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What the case says
The case helpfully does confirm that costs incurred under contracts called-off from a framework agreement are incurred “under” that framework agreement (and not just “under the called-off contract”). Some doubt had been created about this by the LAPN case**. This had led to concerns over whether it was sufficient to consult leaseholders and tenants paying variable service charges (referred to as “leaseholders” in this briefing) about just the framework (rather than about the underlying contracts as well).
It also follows from the fact that the costs are incurred “under” the framework agreement (which typically lasts for up to 4 years), and not just under a called-off contract (which may last for less than 12 months), that the framework agreement is a “qualifying long-term agreement”.
The problem the case doesn’t solve
The problem that the Kensington and Chelsea case does not solve is that concerning the use of framework agreements that have already been set up (typically by a buying club). In this case, it is simply not possible to carry out the necessary consultation. This means that either a dispensation is needed for the framework agreement to be able to be used or the landlord will need to limit the recovery of costs from leaseholders to £100 per service charge payer per year.
For qualifying long-term agreements “for which public notice is required” (ie an OJEU notice), the first stage of the leaseholder consultation has to take place before the OJEU notice is submitted. The notice of intention to enter into the framework agreement itself must state that the reason why the landlord is not inviting leaseholders to propose potential contractors is because “public [ie OJEU] notice of the relevant matters is to be given” (ie in the future).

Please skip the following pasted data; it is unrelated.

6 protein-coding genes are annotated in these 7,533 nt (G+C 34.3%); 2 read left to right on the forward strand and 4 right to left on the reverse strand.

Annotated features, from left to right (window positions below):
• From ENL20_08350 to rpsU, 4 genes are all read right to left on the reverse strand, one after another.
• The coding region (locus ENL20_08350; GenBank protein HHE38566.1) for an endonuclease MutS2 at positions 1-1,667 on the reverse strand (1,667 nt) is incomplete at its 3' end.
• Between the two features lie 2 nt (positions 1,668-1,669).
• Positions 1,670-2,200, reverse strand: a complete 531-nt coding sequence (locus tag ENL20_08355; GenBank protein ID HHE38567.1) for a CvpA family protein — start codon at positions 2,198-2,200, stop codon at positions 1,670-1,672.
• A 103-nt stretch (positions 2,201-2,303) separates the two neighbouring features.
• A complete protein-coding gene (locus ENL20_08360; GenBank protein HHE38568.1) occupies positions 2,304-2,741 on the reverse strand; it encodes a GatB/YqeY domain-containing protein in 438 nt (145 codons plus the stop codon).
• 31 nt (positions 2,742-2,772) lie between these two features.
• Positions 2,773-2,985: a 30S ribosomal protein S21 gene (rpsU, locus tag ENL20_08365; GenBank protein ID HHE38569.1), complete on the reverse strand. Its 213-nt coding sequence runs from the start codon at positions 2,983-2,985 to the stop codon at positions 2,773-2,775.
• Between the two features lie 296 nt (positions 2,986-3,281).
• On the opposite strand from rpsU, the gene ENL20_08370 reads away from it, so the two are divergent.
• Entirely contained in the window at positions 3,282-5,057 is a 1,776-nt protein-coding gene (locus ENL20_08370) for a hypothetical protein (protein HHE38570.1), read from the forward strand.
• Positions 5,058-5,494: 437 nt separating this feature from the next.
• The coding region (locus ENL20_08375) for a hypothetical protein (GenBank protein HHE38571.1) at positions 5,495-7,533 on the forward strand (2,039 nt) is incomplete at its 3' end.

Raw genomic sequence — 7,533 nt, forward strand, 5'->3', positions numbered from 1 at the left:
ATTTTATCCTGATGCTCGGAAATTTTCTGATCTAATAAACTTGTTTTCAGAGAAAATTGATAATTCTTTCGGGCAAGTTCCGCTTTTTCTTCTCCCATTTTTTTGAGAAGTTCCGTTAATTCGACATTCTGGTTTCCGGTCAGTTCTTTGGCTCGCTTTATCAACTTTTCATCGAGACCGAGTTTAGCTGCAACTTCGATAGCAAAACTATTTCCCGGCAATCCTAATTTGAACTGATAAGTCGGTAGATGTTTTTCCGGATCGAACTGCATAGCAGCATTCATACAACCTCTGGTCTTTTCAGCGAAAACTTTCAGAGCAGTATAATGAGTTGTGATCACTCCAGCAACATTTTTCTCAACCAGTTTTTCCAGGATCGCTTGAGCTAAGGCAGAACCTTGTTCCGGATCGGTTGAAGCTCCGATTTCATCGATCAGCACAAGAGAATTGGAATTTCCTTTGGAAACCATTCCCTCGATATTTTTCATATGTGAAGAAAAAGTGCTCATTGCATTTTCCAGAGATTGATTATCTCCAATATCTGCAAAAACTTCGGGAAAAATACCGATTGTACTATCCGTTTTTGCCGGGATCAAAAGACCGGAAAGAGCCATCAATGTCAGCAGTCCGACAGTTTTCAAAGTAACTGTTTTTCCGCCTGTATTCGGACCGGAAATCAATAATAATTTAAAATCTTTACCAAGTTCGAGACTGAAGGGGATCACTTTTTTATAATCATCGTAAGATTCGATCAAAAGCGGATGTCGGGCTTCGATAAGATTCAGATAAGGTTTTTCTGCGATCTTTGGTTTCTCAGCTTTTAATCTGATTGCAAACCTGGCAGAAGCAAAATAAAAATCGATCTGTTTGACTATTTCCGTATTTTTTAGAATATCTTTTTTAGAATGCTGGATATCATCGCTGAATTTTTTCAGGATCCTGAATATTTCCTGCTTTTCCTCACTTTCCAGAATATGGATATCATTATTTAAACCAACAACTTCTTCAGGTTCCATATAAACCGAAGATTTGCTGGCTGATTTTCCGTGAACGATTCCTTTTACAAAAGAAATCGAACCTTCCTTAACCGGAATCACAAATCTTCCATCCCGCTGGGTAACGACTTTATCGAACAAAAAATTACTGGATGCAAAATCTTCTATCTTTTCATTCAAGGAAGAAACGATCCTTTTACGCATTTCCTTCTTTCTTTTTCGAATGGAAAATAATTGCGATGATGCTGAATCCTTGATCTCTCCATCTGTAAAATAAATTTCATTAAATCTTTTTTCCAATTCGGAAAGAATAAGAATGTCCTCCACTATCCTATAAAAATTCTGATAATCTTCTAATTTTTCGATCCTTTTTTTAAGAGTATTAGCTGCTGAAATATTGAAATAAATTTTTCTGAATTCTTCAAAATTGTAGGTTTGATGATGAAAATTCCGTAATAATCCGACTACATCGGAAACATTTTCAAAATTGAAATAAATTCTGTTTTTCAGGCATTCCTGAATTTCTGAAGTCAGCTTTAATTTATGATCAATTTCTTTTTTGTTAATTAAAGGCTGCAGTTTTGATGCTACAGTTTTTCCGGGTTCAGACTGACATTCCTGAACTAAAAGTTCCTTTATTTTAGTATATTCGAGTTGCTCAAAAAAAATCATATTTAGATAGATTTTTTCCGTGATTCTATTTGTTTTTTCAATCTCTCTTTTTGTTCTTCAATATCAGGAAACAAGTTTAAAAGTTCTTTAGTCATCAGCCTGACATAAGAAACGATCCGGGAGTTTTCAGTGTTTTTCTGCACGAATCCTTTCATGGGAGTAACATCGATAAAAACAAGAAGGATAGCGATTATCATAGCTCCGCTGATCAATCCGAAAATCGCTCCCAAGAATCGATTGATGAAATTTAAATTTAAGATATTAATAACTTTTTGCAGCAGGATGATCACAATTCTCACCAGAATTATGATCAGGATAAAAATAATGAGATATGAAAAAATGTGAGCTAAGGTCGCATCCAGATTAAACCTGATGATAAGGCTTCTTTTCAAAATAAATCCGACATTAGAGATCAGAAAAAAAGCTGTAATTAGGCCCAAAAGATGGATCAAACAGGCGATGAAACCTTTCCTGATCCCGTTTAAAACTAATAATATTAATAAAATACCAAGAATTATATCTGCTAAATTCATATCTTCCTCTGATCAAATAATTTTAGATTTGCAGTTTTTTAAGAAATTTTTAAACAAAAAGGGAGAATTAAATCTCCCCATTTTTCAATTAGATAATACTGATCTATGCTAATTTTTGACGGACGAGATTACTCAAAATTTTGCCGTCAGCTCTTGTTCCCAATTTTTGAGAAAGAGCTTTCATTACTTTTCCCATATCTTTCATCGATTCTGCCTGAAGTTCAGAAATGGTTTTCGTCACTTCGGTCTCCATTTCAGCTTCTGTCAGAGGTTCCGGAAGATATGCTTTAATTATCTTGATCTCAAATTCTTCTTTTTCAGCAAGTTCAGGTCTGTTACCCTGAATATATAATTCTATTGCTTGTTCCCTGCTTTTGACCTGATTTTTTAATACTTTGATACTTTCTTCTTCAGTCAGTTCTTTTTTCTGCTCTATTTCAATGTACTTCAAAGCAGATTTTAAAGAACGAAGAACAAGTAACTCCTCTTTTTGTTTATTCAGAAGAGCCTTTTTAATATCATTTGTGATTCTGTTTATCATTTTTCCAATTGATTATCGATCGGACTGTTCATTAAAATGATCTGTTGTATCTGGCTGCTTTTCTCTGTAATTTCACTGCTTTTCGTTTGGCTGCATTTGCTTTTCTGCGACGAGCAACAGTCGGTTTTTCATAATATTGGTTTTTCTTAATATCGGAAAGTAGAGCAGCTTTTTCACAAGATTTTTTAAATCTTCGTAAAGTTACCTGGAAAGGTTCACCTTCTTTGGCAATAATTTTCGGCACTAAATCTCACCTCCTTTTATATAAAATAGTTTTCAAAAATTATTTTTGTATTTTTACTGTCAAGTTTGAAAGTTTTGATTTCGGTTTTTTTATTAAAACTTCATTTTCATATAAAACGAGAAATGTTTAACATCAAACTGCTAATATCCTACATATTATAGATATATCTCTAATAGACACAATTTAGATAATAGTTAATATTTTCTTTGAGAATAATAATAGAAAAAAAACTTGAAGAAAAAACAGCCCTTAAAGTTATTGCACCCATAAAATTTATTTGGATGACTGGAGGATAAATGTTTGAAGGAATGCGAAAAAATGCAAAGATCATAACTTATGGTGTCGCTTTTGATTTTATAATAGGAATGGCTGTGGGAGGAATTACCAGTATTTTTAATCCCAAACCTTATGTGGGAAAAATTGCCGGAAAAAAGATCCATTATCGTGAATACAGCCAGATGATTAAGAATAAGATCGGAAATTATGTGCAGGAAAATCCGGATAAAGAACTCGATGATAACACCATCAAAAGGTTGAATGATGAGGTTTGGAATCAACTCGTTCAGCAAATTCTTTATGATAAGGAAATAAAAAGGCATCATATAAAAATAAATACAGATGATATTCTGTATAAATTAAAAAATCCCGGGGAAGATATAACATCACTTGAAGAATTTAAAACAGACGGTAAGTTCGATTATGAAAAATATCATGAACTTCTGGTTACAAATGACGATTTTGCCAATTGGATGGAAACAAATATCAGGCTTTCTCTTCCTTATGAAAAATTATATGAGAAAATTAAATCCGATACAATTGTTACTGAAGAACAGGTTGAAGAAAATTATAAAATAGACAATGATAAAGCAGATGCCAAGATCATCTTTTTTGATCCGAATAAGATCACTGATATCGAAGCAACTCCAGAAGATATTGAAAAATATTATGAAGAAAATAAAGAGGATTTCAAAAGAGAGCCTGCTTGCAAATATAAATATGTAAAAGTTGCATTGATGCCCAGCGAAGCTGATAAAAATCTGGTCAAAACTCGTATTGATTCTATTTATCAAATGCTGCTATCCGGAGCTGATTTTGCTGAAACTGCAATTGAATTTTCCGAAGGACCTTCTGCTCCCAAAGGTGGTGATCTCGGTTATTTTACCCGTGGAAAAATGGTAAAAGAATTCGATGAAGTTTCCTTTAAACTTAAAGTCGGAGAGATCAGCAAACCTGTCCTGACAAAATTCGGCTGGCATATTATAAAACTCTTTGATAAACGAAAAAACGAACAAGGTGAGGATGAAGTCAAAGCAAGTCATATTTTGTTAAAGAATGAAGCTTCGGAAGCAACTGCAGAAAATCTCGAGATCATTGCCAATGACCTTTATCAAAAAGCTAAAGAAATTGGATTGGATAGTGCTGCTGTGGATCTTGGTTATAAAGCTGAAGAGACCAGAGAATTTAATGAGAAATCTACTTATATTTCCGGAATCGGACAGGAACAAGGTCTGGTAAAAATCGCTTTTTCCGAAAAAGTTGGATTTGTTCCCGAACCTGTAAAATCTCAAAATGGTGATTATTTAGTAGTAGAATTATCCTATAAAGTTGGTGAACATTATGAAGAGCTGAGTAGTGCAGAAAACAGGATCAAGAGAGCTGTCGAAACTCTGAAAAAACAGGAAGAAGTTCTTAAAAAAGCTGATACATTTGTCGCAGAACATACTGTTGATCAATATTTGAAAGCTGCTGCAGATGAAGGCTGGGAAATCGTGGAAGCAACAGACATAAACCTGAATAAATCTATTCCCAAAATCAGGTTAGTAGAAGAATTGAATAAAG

Since the qualifying long-term agreement is the framework agreement itself, its value will always, in practice, be above the EU tendering threshold (of £4,104,394 for works). Even though a particular contract being called-off might have a value below the EU tendering threshold, the fact that it is being called off from a framework with a value above the EU tendering threshold means that it will be treated as a qualifying long-term agreement “for which public notice is required”.
The need for precision
The Kensington and Chelsea case also contains a warning. In order to be able to argue that costs are incurred “under” a framework agreement, both the framework agreement and the leaseholder consultation materials must identify the prospective works with “sufficient particularity”.
It would not, therefore, be possible to set up a generic framework agreement without identifying a specific programme of works to be carried out to properties under it. Sufficient precision is needed over the works that are to be covered by the framework agreement and the costs to be incurred in relation to those works for the leaseholder consultation to be meaningful.
For further information
For advice on framework agreements and leaseholder consultation during a procurement process, please contact Andrew Millross.
For advice on leaseholder consultation generally, please contact Emma Hardman.
*  0395 UKUT
** LON/OOAE/LDC/2006/0079 and other references
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